Timeshare and the CPA

Timeshare and the CPA

When trying to cancel a timeshare agreement, it is often a lengthy, complicated and/or expensive process resulting in members who are bound to the agreement indefinitely. Since the inception of the Consumer Protection Act (CPA), the status of timeshare agreements has been a bone of contention and 3 years later remains unresolved.

As early as 2015, the National Consumer Commission (NCC) lodged an application with the National Consumer Tribunal against major role players in the timeshare industry, but these cases were withdrawn due to the deficiencies therein.

However, relief may be in sight as the National Consumer Commissioner Ebrahim Mohamed advised that his department would be launching an inquiry into the practices of the timeshare industry during a media briefing held on 18 May 2017. A 3 member panel will, over a 6 month period, conduct the inquiry and upon its conclusion furnish a written report the NCC for consideration. The inquiry stems from consumer bodies receiving an immense number of complaints against holiday clubs, whose complaints the NCC views to have merit. The nature of complaints includes, but is not limited to, allegations of misrepresentation, overbooking and/or the inability to cancel the agreements.

Taking the aforementioned complaints into consideration, suppliers must heed:

  1. Section 41 of the CPA which regulates that a supplier may not market any goods in a manner, by word or conduct, which is likely to mislead a consumer. Therefore, if the member enters into the timeshare agreement based on any false or misleading representation made by the supplier or his representative, the member could cancel the agreement as a result thereof.
  2. Section 47 of the CPA which stipulates that if a supplier accepts a reservation it must provide same said reservation or furnish the consumer with an alternative accommodation of equal or comparable quality. If the supplier is unable to do so, the supplier must refund the consumer any money paid, together with interest from the date of payment until the date of refund. The consumer may further claim any cost incidental to the cancellation such as the cost of flights and vehicle hire.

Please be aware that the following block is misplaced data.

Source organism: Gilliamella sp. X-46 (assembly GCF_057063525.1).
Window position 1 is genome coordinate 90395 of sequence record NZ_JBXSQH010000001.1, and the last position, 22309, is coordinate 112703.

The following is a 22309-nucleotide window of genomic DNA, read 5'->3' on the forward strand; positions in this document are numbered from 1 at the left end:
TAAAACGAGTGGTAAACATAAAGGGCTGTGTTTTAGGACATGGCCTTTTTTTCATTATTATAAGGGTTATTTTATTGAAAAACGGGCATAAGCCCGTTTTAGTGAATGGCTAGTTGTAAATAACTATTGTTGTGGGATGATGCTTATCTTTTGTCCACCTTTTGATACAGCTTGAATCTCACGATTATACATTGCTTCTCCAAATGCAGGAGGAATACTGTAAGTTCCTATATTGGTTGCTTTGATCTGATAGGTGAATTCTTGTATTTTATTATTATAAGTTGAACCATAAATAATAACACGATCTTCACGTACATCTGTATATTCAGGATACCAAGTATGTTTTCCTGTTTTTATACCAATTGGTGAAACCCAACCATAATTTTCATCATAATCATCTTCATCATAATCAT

3. Section 48 of the CPA which stipulates that a supplier may not require a consumer to assume any obligation which is unfair, unjust or unreasonable. By implementing lengthy and often difficult cancellation policies, the aforementioned can be viewed to be excessively one-sided in favour of the supplier and therefore in conflict with the aforementioned section. The consequence of which would render the term/s pro non scripto (void).

Based on the number of complaints referred to in Mohamed’s briefing, it is apparent that there is a large percentage of consumers who feel that their rights, afforded in terms of the CPA, have been infringed. It is therefore clear that the timeshare industry requires stricter regulation in respect of consumer protection. The outcome of the inquiry is therefore of great importance as it will potentially establish set standards/norms for the various models of timeshare products in relation to consumer protection.


Mariam Allie graduated with a BA(Law) LLB from the University of the Western Cape. She is a registered Attorney, Notary and Conveyancer and currently practices as a legal advisor in the SEESA Consumer Protection & POPI legal department at the Cape Town office.


Leave a reply

Your email address will not be published. Required fields are marked *